I like books that work in different time frames to tell a story but in this book, the transitions from one to another felt awkward. The subject matter was excruciating for someone who has lived with children going through this most challenging age of ‘too old for this / too young for that’ and not enjoyable for this reason.
The agony, anguish, emotional destruction of the mother was well portrayed…. As was the ‘guilt’ that pervades the soul of the working mum in whatever her chosen job (although the latter only came through in the mother’s reflections after the crisis). Father predictably avoided the emotional challenge by getting even busier and even less accessible to his wife and children. The story was probably paced correctly but the constant emotional dross was draining to this reader and made the book feel extraordinarily lonnnng.
I would give the book high 3 stars because there is quality in the writing and I would try the author’s work again. However, I would give up earlier on a non Book Club read if the ‘anguish factor’ took away from enjoyment rather than added to it – as it did with this book did.
Daughter. I thought this book would have been right up my street and was looking forward to a good read. In reality after reading only about 10% I put it down. I didn’t like the writing style too much tooing and frowing through time for me. However I did pick it up again and finished it, but only because I am stubborn and it was to be my first book review. I still didn’t enjoy the writing style as it reminded me of a book trying to be written like a film (rather than a film adapted from a book, if that makes sense). I liked the storyline just not the style.
I seem to be in the minority but I actually really enjoyed the book, it took me about a day or so to read as I wanted to find out the ending! I thought it was well written, the characters were good and it did have a few twists I wasn’t expecting. I wouldn’t have picked the book out for myself as a general rule but I’m glad I was given the opportunity to read it and share my thoughts with others. Fan pick from the group again for me.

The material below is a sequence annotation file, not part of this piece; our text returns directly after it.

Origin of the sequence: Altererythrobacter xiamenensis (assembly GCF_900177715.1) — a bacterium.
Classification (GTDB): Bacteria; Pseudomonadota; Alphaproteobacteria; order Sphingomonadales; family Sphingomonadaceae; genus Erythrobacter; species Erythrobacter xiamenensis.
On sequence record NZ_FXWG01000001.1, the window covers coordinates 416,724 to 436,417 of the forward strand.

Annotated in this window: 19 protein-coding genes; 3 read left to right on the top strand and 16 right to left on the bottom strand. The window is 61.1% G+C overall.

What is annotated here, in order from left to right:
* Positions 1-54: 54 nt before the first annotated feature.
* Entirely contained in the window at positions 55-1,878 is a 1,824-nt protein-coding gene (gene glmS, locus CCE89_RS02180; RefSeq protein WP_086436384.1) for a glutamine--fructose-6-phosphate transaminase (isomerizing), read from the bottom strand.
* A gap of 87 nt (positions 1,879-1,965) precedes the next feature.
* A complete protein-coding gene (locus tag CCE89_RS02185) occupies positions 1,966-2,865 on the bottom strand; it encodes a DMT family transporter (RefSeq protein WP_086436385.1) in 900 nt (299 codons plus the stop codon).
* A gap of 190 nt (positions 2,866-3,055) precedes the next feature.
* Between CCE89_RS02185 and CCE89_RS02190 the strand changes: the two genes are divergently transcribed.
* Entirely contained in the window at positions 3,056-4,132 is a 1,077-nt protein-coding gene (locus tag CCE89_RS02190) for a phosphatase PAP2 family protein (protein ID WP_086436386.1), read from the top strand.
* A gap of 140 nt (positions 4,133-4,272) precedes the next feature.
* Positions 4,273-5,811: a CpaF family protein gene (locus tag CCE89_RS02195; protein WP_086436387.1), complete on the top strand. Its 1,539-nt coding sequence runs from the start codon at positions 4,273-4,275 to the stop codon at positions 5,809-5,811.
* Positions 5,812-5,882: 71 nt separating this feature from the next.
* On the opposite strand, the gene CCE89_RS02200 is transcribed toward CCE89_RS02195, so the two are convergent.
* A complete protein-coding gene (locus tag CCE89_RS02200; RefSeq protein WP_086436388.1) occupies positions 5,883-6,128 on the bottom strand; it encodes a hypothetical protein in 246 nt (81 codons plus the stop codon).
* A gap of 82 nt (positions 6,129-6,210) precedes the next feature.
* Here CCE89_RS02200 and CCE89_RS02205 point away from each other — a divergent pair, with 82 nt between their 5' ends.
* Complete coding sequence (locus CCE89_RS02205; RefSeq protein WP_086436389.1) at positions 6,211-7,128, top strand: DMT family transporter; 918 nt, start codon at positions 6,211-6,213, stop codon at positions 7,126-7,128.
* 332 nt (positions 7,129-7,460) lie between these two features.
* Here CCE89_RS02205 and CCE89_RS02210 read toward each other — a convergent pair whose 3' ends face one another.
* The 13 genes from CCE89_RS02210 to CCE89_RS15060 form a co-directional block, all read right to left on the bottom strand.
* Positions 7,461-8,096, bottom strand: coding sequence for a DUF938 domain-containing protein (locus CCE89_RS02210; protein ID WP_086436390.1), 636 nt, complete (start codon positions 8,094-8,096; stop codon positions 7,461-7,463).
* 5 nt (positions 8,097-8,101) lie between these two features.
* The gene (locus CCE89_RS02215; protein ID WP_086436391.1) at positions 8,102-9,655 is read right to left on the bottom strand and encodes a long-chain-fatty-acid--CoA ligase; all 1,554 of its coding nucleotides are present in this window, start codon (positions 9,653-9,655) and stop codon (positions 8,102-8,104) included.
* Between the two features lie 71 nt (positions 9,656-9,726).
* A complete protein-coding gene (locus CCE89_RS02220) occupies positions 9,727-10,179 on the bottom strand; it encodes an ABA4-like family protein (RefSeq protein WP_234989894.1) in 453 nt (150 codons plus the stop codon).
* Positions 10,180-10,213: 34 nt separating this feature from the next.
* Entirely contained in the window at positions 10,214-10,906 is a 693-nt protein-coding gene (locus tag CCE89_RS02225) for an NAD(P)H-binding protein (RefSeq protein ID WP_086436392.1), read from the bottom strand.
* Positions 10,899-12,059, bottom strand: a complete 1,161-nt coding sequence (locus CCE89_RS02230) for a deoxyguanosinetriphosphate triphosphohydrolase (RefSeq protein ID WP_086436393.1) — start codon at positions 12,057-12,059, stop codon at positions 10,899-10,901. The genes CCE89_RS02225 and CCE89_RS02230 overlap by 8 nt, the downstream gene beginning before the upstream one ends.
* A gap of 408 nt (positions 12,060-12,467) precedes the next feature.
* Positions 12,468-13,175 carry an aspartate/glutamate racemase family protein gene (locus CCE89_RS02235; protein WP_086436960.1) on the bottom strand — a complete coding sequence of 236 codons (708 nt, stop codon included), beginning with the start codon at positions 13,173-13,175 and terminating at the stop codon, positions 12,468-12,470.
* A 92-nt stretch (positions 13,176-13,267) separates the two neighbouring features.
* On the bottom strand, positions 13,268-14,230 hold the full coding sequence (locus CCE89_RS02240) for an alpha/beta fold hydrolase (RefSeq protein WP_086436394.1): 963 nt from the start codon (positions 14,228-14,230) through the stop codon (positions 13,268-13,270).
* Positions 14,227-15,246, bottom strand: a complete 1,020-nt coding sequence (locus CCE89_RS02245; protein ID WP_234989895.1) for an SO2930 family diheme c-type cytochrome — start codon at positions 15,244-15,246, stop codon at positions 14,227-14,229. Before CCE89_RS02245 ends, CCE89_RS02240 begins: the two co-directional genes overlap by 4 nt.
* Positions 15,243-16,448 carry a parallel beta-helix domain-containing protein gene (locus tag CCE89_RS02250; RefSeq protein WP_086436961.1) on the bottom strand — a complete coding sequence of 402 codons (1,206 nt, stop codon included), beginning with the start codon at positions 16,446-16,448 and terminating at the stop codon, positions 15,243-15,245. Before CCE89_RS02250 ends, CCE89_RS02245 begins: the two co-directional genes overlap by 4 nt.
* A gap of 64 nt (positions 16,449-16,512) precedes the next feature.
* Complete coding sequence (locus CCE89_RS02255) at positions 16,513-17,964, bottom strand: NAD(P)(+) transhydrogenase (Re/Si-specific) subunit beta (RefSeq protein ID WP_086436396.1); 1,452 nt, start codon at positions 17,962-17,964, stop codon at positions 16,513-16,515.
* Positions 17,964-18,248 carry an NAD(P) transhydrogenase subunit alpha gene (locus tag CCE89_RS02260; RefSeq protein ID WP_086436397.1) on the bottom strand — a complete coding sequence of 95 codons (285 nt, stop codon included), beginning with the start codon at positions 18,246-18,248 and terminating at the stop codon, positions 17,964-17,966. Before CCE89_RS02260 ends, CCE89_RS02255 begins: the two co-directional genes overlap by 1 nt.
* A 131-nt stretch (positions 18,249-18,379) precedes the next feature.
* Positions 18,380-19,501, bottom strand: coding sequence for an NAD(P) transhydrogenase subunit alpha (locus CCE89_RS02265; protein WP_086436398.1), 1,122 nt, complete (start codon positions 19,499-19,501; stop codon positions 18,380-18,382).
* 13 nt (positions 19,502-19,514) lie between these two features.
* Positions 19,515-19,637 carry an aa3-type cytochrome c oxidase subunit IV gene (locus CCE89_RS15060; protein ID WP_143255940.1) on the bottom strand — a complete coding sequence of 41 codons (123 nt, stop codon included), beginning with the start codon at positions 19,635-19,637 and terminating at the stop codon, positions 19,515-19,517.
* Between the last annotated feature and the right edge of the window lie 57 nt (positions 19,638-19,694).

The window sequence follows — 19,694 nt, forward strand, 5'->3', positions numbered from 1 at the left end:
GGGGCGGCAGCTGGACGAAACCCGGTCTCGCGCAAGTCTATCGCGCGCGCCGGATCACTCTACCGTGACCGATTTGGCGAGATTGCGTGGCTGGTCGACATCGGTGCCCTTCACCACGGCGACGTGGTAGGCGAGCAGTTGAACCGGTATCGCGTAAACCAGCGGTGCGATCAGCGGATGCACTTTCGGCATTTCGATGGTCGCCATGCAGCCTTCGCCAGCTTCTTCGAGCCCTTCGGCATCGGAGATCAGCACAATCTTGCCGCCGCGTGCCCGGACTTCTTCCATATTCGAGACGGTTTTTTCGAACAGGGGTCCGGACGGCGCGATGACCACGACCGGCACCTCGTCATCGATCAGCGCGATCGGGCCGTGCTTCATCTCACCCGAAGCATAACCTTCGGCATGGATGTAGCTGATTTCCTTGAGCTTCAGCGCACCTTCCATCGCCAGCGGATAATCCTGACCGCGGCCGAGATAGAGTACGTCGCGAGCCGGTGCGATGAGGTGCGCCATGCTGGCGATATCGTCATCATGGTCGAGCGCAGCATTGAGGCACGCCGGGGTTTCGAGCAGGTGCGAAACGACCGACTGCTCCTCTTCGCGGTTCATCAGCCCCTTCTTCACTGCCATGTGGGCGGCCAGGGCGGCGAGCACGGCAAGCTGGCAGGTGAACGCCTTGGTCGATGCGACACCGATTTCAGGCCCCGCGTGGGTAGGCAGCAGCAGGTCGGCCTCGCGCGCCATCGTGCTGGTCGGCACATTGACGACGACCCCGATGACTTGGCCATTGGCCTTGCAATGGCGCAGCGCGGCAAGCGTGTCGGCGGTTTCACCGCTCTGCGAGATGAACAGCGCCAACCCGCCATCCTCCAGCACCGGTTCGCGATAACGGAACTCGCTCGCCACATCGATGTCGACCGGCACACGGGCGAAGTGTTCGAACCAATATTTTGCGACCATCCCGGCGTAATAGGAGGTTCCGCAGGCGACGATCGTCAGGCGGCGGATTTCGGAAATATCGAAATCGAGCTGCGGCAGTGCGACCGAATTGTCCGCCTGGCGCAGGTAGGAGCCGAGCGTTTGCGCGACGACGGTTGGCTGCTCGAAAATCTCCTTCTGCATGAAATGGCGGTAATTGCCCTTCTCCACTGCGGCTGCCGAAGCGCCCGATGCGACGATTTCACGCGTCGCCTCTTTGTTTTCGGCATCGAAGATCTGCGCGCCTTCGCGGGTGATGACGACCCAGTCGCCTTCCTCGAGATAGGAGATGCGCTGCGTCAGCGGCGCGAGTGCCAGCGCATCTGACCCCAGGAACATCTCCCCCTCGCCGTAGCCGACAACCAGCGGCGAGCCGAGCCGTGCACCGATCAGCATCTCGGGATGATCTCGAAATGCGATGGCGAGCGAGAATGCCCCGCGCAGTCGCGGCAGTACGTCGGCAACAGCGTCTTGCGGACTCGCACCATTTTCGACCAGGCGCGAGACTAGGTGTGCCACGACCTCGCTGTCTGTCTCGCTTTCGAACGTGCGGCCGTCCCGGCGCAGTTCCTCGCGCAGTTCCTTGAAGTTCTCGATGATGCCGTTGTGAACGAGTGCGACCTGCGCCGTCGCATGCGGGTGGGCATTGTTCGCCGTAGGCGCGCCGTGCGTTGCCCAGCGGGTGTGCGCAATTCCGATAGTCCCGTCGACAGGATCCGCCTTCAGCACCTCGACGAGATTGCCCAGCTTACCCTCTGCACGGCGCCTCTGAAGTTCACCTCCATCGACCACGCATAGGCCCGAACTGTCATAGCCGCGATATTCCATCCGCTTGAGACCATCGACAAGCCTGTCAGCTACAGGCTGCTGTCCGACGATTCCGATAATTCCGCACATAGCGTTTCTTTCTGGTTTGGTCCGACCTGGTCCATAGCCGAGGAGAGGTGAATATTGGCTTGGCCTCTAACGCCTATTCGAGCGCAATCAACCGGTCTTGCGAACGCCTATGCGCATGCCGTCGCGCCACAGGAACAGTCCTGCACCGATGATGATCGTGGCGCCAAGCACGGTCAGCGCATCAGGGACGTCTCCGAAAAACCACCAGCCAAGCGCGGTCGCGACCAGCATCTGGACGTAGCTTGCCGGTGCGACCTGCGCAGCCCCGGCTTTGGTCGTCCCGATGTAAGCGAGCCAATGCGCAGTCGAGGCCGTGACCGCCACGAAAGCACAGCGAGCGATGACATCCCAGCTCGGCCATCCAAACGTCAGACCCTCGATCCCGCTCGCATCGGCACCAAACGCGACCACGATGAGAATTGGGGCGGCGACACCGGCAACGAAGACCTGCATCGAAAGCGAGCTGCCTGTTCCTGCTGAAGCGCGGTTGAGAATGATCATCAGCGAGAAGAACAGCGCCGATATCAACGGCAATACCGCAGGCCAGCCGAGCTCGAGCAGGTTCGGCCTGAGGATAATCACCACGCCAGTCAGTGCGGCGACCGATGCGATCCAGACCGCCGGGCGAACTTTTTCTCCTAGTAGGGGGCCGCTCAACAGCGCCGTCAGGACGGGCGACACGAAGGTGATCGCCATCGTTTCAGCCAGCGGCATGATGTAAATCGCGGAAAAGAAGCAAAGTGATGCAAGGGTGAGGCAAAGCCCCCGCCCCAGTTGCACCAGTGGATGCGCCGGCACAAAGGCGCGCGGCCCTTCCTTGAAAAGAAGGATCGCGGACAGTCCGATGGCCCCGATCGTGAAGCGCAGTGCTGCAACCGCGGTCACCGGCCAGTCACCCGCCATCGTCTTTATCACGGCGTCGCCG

About the author
Jane Shemilt, a writer and G.P, lives in Bristol with her husband and five children. Jane completed a Joint BSc Honours Degree in Psychology and Physiology at Bedford College, London University; then Medicine with Honours at the Royal Free Medical School, followed by a Diploma in Creative Writing, gained with Distinction at Bristol University. As well as being featured in medical publications, Jane’s work was selected for the Bristol Review of Books and a selection of her travel writing was published by the British Tanzania Society in 2009.
Practising is Jane’s novel in progress that explores the aftermath of a teenager’s disapperence.
It examines the dangers that lurk for those who take their luck for granted; it explores the emptiness at the heart of a contemporary middleclass family, and what happens when doctors play God. It also concerns survival against the bleakest odds; Jenny is driven forwards into life, though the reawakened trail and where it leads will test all her resources.
Genre: mystery, crime, thriller
Print Length: 352 pages
Publisher: William Morrow Paperbacks (March 3, 2015)
Sold by: HarperCollins Publishers